Losing Lisa

Coping with grief and loss

My cousin Lisa died suddenly on Sunday. She was my Godfather’s youngest daughter, my first cousin in my close-knit Italian family. She was 27 years old. 

I wish I had the words to express the emotions welling up inside me, but there aren’t adequate words for something so tragic. For such a beautiful soul to die so young, for her never to have the chance to grow old, to find romantic love, to have children, for the missed opportunities, the missed experiences, my first feelings are of regret and despair. But not only does that not cover it, it doesn’t do justice to the life she was able to live.


What I Missed

Lisa was a smart woman, dedicated to her family, loved by so many, most of whom I never knew. I don’t want to say she missed out on anything, because in truth I don’t know that she did. I know she had close friends who cherished her and considered her part of their families, but sadly, I only know that in her death. Lisa wasn’t as open with her extended family as she was with her chosen one. I never got to see Lisa’s vibrant love as her friends saw it, and I suppose I’ll have to live with that regret. I wish I’d known Lisa better. I wish she’d been comfortable enough to let me into her life. I wish that the unspoken barriers our family has around topics deemed “too personal” or taboo wouldn’t have gotten in the way of knowing my cousin, of possibly helping her. I wish I could have helped. And I know I’m not alone in feeling this way, that we were all too afraid to say things that really needed to be said. And I know that being so far away from my family in Texas added another layer of distance between me and my sweet cousin Lisa that made it even harder to breach the tough topics. 

Coping with grief and loss


Grief and Accepting What Is

I want to believe that there was something I could have done to prevent this tragedy, but part of me — maybe even most of me — wants to believe that there was nothing anyone could have done. That would be easier to live with. And thinking any other way won’t bring her back. 

Although I can’t presume to know her true feelings because we never talked about it, Lisa and I shared a struggle with our body image. I can’t fathom what Lisa’s struggle must have been like, or how lost she must have felt. I can’t imagine how isolated she must have felt, but again, I don’t know. There’s so much I don’t know and will never know about Lisa, and it breaks my heart. 

There’s a hole in our family that will never be filled, but I want to believe that Lisa lived the life she was meant to live. That her soul needed to rest when it did. That she’s at peace now, free from the burdens she faced in life. But that’s too hard to accept right now.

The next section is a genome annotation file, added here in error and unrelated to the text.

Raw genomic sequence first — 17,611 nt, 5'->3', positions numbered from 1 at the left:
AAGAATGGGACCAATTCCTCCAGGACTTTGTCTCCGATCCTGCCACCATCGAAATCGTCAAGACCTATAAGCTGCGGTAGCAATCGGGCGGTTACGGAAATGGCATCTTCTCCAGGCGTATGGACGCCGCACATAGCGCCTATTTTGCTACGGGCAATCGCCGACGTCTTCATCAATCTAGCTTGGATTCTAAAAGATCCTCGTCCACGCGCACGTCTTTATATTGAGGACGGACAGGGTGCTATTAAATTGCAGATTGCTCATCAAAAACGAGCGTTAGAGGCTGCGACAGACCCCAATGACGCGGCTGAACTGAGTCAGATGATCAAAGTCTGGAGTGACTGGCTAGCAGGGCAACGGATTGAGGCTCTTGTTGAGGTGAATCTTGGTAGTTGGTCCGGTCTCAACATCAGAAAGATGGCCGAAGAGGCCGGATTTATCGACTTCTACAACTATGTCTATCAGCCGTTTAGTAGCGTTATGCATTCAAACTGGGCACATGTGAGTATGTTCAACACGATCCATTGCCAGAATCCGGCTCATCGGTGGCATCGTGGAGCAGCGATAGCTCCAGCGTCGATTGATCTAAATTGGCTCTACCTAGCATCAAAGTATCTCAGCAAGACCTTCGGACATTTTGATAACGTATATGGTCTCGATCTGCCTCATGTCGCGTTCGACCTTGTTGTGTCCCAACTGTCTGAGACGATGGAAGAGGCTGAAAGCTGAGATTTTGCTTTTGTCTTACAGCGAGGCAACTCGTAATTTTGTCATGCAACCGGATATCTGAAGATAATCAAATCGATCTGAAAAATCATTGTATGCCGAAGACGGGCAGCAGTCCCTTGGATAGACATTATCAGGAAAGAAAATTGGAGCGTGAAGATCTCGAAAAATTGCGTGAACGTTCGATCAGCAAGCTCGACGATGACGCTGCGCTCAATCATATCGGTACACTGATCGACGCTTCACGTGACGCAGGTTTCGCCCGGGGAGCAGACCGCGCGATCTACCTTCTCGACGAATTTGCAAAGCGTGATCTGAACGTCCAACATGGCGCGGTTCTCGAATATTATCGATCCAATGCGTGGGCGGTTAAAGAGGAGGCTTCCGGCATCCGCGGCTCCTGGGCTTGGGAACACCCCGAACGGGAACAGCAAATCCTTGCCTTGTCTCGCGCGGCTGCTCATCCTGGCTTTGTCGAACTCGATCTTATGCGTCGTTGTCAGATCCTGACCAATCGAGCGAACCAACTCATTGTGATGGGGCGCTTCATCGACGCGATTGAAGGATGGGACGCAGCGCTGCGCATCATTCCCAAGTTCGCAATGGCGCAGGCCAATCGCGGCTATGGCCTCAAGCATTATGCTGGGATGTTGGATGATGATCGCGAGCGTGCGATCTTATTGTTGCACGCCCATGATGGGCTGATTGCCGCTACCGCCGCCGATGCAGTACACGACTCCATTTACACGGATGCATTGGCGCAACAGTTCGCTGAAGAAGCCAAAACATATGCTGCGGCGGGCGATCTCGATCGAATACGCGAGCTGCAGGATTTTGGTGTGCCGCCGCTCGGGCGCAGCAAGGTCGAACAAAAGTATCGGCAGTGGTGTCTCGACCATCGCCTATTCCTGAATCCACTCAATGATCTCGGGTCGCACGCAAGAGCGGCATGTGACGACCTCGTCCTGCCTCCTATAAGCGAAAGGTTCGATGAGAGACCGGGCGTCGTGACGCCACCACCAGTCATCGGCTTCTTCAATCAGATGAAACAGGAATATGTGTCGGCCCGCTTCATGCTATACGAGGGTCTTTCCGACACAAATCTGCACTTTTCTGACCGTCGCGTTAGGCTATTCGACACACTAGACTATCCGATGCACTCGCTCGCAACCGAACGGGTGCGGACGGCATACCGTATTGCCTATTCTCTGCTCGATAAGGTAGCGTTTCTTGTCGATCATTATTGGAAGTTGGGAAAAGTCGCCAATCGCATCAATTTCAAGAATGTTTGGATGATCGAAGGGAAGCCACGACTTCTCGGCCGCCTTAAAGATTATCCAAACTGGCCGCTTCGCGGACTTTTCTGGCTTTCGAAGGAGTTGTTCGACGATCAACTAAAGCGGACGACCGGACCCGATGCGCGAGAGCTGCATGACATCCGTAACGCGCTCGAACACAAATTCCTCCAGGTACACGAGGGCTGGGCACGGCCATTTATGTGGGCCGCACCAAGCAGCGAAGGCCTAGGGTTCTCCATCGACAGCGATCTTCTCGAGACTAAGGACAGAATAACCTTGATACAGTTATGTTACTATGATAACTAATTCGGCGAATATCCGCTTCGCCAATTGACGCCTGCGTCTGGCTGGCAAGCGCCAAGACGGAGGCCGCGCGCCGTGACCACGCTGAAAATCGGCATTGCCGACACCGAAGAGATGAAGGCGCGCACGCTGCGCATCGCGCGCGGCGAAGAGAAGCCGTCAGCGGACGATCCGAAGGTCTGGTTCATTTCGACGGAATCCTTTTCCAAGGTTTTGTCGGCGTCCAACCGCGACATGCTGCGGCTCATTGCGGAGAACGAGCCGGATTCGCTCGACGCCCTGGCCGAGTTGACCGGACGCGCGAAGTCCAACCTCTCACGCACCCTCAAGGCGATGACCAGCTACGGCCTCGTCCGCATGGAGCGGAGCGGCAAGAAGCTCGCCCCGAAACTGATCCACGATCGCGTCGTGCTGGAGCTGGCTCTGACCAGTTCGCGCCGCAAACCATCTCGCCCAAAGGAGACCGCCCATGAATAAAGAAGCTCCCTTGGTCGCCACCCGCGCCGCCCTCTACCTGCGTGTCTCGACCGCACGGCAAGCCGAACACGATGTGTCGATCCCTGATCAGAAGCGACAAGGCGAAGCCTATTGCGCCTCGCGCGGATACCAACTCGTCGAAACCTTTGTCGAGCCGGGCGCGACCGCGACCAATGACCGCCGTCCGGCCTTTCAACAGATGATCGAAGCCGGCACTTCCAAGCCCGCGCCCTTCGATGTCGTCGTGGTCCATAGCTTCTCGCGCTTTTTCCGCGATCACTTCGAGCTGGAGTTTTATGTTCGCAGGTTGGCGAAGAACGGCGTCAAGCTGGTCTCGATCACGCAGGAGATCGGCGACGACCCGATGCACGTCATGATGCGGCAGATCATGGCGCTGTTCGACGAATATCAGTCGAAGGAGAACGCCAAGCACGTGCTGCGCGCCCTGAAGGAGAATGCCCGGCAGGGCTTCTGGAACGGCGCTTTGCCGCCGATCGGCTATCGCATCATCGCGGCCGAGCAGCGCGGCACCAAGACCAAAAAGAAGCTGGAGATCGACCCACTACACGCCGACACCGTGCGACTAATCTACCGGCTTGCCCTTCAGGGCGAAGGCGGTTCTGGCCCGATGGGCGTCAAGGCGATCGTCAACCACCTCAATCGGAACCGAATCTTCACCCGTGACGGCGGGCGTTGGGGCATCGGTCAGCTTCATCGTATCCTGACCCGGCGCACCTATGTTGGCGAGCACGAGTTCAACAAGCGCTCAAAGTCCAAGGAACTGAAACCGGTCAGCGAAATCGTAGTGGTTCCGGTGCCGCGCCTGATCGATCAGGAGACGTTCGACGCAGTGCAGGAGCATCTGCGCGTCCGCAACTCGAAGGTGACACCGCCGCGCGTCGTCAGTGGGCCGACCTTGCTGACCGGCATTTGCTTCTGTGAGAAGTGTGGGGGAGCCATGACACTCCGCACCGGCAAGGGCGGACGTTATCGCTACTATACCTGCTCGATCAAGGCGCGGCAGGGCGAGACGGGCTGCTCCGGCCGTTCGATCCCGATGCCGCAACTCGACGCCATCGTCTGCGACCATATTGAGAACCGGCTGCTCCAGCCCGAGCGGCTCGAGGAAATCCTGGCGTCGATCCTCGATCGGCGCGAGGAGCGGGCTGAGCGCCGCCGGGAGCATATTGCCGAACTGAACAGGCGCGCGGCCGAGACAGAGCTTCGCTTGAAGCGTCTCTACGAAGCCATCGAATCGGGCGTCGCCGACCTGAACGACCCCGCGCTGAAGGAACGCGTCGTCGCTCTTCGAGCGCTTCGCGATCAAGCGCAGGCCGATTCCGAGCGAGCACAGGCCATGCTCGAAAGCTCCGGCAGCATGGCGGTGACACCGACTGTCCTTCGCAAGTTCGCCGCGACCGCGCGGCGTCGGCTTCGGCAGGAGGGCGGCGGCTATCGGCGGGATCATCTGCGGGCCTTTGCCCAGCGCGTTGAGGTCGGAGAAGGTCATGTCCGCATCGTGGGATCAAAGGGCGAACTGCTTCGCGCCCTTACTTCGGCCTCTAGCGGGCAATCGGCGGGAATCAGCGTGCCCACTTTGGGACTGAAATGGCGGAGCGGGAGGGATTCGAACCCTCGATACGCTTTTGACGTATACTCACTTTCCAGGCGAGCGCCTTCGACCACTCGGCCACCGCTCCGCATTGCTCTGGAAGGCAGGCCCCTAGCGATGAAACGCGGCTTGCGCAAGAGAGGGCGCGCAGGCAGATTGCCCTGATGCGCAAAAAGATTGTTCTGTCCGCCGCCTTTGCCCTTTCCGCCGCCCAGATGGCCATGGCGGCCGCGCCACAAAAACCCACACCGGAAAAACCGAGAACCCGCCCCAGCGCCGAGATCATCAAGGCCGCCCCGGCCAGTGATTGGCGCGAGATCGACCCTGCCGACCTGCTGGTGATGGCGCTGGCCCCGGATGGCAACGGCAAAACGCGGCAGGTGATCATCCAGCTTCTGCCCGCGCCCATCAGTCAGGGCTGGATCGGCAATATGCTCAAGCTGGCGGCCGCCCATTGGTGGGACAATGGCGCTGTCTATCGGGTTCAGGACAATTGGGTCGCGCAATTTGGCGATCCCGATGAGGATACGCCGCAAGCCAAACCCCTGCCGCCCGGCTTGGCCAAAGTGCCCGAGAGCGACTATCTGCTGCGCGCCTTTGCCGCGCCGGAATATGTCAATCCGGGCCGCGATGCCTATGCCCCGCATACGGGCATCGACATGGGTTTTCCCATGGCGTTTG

Coping with grief and loss


Confronting Death

With the contemplation of the impermanence of the human form, something very deep and peaceful opens up inside you … When you accept the impermanence, out of that comes an opening within, which is beyond form. That which is not touched by death, the formless, comes forward as you completely accept the impermanence of all forms. That’s why it is so deeply peaceful to contemplate death.

If someone close to you dies, then there is an added dimension. You may find there is deep sadness. The form also was precious, although what you loved in the form was the formless. And yet, you weep because of the fading form. There too, you come to an acceptance – especially if you are already familiar with death, you already know that everything dies – then you can accept it more easily when it happens to somebody close to you. There is still deep sadness, but then you can have the two dimensions simultaneously – the outer you weeps, the inner and most essential is deeply at peace. It comes forward almost as if it were saying “there is no death.” It’s peace.

– Eckhart Tolle

I just finished Eckhart Tolle’s The Power of Now, and the timing of Lisa’s passing with my exploration into this book is giving me an opportunity to practice some of what I’ve learned within the pages. I can’t say that I can embody all of it, because Lisa’s passing is too raw and too close to home; she was too young, and the disbelief and unreadiness to accept it is part of the struggle toward consciousness that this book is really all about. But in hearing the words in my mind and recognizing that nothing real truly dies, I can accept that Lisa is free of her human form, that the formless part of her was her, and that precious soul lives on. Of course, that feeling of peace he describes is fleeting and interwoven with a deep grief, but in some way it’s a comfort.

I’ll miss my little cousin Lisa, and that’s really all I can say about it right now.

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